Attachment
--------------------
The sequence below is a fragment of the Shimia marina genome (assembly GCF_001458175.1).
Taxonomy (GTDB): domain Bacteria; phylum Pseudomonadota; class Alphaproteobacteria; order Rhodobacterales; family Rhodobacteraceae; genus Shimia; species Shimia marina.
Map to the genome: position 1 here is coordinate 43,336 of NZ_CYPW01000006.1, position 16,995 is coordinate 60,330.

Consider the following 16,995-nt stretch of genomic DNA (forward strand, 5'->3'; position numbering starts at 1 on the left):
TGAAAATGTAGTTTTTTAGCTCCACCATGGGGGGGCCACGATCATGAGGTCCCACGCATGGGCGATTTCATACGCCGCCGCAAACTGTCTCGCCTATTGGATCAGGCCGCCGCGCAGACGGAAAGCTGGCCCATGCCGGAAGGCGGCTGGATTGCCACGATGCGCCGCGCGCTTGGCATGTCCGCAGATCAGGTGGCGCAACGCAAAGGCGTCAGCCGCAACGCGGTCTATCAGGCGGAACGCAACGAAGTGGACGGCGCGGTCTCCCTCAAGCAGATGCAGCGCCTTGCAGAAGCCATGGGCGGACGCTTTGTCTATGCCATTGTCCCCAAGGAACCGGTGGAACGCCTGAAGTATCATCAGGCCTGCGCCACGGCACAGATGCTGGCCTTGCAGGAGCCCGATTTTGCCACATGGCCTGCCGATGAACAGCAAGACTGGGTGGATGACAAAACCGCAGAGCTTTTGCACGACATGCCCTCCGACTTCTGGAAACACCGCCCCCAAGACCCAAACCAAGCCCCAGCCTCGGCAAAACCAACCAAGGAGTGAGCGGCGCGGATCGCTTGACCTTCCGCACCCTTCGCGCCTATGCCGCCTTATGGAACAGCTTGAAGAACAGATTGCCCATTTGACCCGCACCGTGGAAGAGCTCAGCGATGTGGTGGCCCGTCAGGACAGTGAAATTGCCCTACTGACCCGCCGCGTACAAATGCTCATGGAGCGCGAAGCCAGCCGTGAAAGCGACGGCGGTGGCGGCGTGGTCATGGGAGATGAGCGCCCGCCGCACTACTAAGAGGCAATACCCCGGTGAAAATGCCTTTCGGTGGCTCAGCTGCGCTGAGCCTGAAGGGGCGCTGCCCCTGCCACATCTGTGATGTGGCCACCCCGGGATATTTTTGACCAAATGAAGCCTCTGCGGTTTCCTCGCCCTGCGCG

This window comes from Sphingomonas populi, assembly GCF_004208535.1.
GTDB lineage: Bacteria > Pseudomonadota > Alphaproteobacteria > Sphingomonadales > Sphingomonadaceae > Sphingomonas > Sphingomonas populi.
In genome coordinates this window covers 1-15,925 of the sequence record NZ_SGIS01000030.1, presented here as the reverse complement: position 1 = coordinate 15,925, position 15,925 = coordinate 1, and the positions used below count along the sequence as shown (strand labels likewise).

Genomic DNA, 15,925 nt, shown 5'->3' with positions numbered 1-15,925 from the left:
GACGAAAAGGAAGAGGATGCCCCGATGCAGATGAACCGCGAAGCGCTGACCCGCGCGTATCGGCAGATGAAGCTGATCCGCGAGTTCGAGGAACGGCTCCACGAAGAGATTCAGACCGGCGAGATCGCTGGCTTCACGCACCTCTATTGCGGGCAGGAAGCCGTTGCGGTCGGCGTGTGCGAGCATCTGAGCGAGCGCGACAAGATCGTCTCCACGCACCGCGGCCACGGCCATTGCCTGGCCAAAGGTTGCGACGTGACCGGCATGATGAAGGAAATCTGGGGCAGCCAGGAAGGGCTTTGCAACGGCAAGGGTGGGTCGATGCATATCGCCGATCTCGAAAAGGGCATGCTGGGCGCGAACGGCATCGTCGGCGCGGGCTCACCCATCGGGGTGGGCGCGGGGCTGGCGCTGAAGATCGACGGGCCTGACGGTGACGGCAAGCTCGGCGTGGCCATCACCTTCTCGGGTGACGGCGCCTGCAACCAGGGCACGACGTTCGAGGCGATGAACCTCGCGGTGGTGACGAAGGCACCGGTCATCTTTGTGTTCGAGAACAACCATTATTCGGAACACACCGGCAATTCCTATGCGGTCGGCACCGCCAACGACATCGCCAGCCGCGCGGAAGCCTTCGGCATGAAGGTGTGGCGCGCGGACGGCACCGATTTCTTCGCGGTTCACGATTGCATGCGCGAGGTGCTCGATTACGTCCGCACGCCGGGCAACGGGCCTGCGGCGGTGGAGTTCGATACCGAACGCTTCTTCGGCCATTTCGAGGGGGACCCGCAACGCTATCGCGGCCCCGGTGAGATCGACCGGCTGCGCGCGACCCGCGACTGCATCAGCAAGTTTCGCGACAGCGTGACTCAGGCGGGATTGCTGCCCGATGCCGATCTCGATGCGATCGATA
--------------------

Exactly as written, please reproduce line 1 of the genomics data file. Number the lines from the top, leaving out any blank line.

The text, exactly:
The sequence below is a fragment of the Shimia marina genome (assembly GCF_001458175.1).